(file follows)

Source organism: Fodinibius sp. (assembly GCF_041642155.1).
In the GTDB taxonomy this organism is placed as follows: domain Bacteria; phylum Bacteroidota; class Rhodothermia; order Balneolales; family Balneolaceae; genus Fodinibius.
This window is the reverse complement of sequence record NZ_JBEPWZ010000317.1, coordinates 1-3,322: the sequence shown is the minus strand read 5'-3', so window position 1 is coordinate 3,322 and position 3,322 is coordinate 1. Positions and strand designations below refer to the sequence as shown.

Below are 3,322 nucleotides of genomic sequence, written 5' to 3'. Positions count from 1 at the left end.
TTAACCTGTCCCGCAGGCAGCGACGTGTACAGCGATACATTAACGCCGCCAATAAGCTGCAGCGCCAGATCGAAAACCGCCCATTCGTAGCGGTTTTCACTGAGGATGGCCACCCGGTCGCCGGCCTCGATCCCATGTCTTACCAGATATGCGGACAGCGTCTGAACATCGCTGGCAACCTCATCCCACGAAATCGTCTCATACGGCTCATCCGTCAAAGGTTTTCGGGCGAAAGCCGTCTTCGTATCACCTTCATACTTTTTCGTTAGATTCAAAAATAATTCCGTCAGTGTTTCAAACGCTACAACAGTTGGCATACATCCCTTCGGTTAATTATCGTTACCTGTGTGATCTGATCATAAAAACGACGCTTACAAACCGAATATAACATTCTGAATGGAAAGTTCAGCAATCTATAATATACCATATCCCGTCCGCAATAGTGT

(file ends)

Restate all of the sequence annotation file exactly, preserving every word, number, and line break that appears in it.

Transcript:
Source organism: Fodinibius sp. (assembly GCF_041642155.1).
In the GTDB taxonomy this organism is placed as follows: domain Bacteria; phylum Bacteroidota; class Rhodothermia; order Balneolales; family Balneolaceae; genus Fodinibius.
This window is the reverse complement of sequence record NZ_JBEPWZ010000317.1, coordinates 1-3,322: the sequence shown is the minus strand read 5'-3', so window position 1 is coordinate 3,322 and position 3,322 is coordinate 1. Positions and strand designations below refer to the sequence as shown.

Below are 3,322 nucleotides of genomic sequence, written 5' to 3'. Positions count from 1 at the left end.
TTAACCTGTCCCGCAGGCAGCGACGTGTACAGCGATACATTAACGCCGCCAATAAGCTGCAGCGCCAGATCGAAAACCGCCCATTCGTAGCGGTTTTCACTGAGGATGGCCACCCGGTCGCCGGCCTCGATCCCATGTCTTACCAGATATGCGGACAGCGTCTGAACATCGCTGGCAACCTCATCCCACGAAATCGTCTCATACGGCTCATCCGTCAAAGGTTTTCGGGCGAAAGCCGTCTTCGTATCACCTTCATACTTTTTCGTTAGATTCAAAAATAATTCCGTCAGTGTTTCAAACGCTACAACAGTTGGCATACATCCCTTCGGTTAATTATCGTTACCTGTGTGATCTGATCATAAAAACGACGCTTACAAACCGAATATAACATTCTGAATGGAAAGTTCAGCAATCTATAATATACCATATCCCGTCCGCAATAGTGT